Intimal dissection of the artery can result from too vigorous manipulation of the vessels, either in the donor or the recipient, or from direct trauma to the artery from too-forceful clamping. If not recognized early, intimal flaps will lead to arterial thrombosis. Complete thrombosis of the hepatic artery (HAT) is usually quite a dramatic complication. It can lead to acute, massive necrosis, formation of a central biloma secondary to intrahepatic duct necrosis, multiple biliary structures, or intermittent bacteremia.[50-52] Occasionally, rarely in adults but more often in children, HAT can be asymptomatic. The factors which determine whether a liver fails or survives in the face of complete HAT, is not known, however the presence of collateral circulation (e.g. from the phrenic artery via vascularized adhesions to the liver) is usually associated with a more benign course after HAT. Segmental or lobar HAT has also been described. Left HAT (usually associated with an injury to an unrecognized anomalous left hepatic artery arising from the left gastric artery) is generally benign. However, right HAT (usually associated with an injury to an unrecognized anomalous right hepatic artery arising from the superior mesenteric artery, or from technically imperfect reconstruction of the anomalous right hepatic artery at the backtable) is associated with development of biliary strictures, due to the dependence of biliary viability on the right hepatic artery. Angiography is the gold standard in diagnosis. In case of early documentation of the problem, urgent revascularization may result in arterial patency.[47][53][54] However, a significant number of patients treated in this manner may still require retransplantation due to biliary complications and persistent biliary sepsis and intraabdominal infection.[55-56]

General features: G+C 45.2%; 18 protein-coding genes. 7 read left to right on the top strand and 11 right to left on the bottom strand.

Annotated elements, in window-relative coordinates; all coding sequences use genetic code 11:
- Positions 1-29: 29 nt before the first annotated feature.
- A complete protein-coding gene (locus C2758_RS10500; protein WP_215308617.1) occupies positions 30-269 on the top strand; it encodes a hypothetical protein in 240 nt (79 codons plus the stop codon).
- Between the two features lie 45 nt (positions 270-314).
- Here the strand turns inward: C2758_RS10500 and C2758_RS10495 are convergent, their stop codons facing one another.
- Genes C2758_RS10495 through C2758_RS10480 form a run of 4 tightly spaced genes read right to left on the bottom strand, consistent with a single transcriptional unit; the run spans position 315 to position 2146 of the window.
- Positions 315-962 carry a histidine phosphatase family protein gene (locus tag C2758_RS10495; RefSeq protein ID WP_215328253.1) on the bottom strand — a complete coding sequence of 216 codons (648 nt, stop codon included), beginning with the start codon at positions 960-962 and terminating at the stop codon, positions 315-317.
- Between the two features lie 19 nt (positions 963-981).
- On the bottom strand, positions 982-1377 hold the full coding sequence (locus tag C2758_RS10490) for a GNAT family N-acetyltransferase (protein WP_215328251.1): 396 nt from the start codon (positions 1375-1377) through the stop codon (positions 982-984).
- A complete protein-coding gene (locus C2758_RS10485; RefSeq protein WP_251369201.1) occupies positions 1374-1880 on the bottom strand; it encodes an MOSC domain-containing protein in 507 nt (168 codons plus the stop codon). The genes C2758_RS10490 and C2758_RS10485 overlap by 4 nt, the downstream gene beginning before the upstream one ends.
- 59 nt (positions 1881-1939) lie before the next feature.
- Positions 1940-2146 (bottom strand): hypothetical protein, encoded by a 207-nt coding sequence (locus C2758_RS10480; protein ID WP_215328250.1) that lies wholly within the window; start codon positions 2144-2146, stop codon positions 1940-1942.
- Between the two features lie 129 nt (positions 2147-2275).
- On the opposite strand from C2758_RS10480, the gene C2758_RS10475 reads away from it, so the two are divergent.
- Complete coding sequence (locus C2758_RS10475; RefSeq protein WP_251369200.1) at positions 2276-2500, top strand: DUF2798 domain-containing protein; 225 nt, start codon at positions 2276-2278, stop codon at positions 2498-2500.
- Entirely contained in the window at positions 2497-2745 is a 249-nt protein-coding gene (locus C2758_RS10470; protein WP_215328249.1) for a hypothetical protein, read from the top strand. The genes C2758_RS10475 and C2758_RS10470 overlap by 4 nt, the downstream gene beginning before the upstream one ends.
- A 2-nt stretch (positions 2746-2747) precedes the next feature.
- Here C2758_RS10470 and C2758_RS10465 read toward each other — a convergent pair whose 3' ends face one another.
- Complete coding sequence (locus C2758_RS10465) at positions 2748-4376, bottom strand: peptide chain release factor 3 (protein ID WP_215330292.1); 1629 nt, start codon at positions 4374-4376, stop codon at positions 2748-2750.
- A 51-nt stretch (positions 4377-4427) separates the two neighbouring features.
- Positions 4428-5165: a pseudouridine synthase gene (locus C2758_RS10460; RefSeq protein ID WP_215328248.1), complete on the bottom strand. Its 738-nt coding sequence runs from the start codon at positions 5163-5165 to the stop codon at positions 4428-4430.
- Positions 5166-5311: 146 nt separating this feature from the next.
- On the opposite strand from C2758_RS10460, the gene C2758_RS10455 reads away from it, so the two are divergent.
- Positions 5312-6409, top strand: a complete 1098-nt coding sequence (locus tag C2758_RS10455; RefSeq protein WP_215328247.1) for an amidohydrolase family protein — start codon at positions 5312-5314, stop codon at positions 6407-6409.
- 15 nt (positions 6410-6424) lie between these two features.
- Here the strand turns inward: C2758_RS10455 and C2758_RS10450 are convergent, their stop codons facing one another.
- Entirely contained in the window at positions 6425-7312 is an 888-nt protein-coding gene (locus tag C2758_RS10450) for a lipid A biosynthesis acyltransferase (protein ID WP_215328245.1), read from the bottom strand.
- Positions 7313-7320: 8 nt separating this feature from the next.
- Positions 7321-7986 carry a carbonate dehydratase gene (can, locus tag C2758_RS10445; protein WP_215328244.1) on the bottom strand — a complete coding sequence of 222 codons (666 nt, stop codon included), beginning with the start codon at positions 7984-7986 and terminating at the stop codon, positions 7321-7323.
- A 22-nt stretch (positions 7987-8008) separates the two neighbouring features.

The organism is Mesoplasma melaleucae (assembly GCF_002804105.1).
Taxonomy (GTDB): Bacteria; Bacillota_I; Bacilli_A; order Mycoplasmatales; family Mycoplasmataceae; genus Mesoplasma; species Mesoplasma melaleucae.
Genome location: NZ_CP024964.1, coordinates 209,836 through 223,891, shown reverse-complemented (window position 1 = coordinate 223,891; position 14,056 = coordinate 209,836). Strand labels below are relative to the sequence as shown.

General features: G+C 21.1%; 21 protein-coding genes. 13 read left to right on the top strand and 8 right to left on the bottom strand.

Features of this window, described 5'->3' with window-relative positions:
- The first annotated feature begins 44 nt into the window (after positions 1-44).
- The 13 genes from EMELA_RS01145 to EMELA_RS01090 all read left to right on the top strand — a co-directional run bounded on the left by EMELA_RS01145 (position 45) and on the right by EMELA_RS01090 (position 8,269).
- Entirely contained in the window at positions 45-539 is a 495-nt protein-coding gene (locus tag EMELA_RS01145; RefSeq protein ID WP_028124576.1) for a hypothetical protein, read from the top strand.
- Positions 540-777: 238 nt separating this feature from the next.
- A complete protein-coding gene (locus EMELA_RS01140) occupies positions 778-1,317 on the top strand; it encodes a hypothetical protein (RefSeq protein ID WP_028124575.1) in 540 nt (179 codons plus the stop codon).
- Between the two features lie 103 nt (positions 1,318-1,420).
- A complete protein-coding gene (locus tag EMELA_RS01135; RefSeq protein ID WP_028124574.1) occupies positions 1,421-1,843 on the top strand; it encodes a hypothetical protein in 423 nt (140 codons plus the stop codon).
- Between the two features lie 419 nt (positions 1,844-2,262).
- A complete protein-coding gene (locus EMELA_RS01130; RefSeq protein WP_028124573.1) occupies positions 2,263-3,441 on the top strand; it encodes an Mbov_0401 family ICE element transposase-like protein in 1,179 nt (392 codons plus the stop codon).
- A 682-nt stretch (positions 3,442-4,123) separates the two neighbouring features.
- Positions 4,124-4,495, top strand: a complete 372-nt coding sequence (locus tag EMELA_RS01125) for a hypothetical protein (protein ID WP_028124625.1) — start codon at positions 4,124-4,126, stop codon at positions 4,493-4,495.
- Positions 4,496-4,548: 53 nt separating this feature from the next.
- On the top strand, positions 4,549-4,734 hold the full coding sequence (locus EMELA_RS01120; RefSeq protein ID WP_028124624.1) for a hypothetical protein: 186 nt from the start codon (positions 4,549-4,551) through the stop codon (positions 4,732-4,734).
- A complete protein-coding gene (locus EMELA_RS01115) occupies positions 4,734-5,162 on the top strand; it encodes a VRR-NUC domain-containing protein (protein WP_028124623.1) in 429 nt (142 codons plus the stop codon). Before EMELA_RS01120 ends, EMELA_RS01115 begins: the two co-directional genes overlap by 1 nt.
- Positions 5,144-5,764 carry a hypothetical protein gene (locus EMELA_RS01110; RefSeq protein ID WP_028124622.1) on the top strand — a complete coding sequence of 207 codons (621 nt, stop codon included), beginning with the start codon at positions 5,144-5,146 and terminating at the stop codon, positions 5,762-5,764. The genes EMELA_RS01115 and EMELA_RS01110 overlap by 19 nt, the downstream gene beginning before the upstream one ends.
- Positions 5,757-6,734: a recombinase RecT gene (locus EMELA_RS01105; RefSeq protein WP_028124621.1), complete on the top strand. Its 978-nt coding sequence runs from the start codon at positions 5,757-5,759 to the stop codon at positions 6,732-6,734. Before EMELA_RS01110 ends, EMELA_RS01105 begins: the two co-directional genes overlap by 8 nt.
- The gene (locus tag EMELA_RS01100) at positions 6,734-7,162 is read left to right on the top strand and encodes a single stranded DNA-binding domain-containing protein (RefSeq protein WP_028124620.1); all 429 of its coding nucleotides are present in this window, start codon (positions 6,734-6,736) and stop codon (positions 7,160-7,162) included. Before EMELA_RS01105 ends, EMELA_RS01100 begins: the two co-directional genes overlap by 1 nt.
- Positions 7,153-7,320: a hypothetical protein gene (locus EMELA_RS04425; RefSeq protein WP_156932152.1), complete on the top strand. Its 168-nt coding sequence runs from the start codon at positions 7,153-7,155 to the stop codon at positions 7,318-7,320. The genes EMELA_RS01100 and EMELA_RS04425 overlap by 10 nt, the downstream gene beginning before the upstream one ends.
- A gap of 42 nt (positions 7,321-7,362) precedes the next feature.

Portal vein stenosis/thrombosis
Portal vein stricture can present shortly after LTX by increased production of ascites and liver allograft dysfunction. Ultrasonography and CT angiography are usually diagnostic, while superior mesenteric artery angiography with late films is the confirmatory test[57]. Treatment is by surgical intervention in early post transplantation and by percutaneous transhepatic dilatation or stenting of the stricture later after LTX. If left untreated, it can progress to complete thrombosis of the vein or severe graft dysfunction and hemodynamic instability secondary to massive production of ascites.
Portal vein thrombosis is an uncommon but significant complication after adult LTX. It can manifest by rapid graft dysfunction with production of massive ascites. It could happen as a result of technical errors such as kinking or redundancy of the vein, poor mesenteric flow secondary to open collateral venous system (steal syndrome), or major anastomotic stricture or twist. Treatment is immediate surgical revascularization of the graft by thrombectomy and correction of the technical problem, ligation of large collaterals in the portal venous system, bypass grafting via the superior mesenteric vein. Otherwise, re-transplantation may be the only therapeutic option.
Hepatic outflow obstruction